Scotland, we are often told, does not have a “seat at the top table”, as if the achievement of Scottish independence would result in another chair being brought into the room and life going on as before. The EU, now Nato and every other international organisation, we are invited to assume, would welcome us with open arms as the lost tribe of Europe once our allegedly anomalous status as a nation which is not a state had been resolved.
It is, of course, simplistic nonsense. If all the nations in Europe which are not states were to go down the same route, then it would be necessary to hire a very large room in order to accommodate that legendary piece of furniture, the top table. And if all the Nationalist movements inside the EU were to take heart from a Scottish secession, then the political unity of many countries would become much more fragile.
Leave aside for the moment the question of whether the world would be a better or safer place if the boundaries within Europe reverted to those of 300 years ago.
For countries which have their own Nationalist movements, it is inevitable that the Scottish debate is of direct and legitimate interest – not out of any great concern about Scotland but because of the messages that would be sent to their own internal movements demanding secession or greater autonomy.
And this is why the concerns of Spain and other countries about prospective Scottish membership of the EU are so significant and, from their own point of view, entirely reasonable. If the message went out to Catalans, Basques and half a dozen other Nationalist movements that a seceding state would simply waltz into the EU as of right and on its own conditions, then the implications for the internal politics of these countries would be enormous.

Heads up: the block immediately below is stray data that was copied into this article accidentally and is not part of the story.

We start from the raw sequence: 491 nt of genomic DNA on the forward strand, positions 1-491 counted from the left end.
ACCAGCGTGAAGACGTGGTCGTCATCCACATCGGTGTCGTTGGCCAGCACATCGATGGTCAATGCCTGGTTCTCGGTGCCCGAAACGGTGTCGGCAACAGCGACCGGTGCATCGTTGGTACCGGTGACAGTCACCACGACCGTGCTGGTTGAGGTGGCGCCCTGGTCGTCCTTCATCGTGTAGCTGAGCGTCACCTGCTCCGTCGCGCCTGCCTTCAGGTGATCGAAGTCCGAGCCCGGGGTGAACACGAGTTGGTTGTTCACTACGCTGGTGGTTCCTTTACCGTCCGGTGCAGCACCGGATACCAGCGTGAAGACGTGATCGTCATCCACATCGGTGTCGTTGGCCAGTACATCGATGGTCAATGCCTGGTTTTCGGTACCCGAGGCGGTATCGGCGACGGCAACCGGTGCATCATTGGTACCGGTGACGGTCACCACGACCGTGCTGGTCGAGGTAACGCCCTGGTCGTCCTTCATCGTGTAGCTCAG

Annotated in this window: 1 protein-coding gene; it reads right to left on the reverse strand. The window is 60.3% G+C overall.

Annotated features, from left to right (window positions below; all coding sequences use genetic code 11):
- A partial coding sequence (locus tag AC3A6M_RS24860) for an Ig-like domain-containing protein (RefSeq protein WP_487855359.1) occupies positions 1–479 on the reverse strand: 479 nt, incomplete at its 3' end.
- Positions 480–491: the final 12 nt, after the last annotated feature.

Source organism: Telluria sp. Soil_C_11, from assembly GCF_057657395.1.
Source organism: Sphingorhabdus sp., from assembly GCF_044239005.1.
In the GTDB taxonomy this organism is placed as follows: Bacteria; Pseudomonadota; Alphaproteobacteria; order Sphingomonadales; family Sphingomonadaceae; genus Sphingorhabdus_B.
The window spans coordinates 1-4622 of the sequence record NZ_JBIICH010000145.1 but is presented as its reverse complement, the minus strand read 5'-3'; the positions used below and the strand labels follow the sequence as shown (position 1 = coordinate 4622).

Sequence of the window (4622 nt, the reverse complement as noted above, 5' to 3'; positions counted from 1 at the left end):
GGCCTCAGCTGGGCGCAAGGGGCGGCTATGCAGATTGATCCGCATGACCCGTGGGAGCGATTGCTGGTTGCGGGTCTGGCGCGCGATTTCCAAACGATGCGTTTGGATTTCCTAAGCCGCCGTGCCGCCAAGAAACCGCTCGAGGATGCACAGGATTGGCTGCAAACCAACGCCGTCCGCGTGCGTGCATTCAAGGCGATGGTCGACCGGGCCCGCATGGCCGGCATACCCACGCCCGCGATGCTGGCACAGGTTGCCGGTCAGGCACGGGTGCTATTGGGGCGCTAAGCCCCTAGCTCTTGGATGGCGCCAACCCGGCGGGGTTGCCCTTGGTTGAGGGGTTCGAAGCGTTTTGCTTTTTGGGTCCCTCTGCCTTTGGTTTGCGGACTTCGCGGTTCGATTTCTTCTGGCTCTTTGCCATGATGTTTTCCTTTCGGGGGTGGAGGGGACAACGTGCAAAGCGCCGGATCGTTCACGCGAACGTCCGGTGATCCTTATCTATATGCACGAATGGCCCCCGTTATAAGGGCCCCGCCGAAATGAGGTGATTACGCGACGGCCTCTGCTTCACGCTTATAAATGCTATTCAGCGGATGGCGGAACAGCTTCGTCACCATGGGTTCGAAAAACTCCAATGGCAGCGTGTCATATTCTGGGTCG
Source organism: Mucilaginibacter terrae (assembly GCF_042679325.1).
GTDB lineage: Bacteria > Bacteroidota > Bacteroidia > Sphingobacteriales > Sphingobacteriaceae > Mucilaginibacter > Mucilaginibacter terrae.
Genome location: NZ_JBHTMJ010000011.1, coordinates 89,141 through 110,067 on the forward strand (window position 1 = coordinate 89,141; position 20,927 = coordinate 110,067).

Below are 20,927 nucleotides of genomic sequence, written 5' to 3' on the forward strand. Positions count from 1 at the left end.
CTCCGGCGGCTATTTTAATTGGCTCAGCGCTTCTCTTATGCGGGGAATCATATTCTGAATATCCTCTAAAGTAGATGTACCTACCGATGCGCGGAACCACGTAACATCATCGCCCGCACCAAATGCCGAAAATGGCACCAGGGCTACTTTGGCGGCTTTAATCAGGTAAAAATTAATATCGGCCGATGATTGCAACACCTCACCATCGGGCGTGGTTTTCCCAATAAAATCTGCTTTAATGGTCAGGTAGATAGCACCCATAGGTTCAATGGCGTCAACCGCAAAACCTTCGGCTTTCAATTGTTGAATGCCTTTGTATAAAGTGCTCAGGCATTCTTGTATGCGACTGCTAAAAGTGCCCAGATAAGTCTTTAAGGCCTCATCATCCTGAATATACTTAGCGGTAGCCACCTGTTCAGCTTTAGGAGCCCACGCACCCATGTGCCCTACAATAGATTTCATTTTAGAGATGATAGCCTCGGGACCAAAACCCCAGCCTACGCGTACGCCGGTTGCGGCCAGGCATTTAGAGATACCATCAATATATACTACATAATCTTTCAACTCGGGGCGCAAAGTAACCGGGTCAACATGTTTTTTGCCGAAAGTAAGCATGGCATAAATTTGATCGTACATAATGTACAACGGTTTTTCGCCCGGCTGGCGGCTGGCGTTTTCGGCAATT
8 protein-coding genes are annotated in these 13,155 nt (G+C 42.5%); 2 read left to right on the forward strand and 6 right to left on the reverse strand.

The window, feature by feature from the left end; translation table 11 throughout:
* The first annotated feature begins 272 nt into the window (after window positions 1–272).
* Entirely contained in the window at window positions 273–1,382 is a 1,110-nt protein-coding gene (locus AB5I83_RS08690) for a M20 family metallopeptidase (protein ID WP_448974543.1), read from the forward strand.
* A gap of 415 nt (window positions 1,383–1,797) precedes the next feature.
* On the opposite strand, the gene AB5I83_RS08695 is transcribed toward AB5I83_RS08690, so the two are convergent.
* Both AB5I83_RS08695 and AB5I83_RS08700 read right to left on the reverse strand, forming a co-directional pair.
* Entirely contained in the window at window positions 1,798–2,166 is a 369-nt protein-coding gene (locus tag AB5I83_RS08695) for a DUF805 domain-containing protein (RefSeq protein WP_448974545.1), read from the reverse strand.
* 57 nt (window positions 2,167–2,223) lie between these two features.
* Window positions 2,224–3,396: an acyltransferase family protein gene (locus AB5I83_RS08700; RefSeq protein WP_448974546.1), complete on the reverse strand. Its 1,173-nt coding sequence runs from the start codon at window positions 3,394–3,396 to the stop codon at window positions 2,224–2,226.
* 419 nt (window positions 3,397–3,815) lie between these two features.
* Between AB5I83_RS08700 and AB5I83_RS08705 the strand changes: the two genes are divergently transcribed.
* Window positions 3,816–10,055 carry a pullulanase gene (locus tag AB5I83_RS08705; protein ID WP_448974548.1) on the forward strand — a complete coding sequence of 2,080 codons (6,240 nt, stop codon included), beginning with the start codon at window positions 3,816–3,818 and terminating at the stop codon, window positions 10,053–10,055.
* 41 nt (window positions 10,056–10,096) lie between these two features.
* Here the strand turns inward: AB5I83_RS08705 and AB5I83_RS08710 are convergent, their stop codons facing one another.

So how on earth could the Scottish Government defend not publishing the legal advice it claimed to have received on this crucial issue? Whatever it said, all reasonable people agreed, it should have been in the public domain. Well, now we know why it was not published – it never existed. Like so much else associated with this outfit, it was all a fraud and deception based on the assumption that they would get away with it.
At the moment, the prospectus of the SNP appears to be that we are going to be members of the EU but not accept its rules; that we are going to retain the pound sterling while breaking away from Britain; that we are going to be members of the Nato nuclear alliance but not have nuclear weapons; that we are going to have a different immigration policy from what’s left of the UK but not have border controls, and so airily on.
The common theme that runs through these contradictions is that the Nationalists assume the right to make their own rules and that everyone else will abandon theirs in order to abide by them. The fantasy that one team can also act as referee whenever a problem arises, while the rest of the world looks on in awe, is increasingly ripe for ridicule.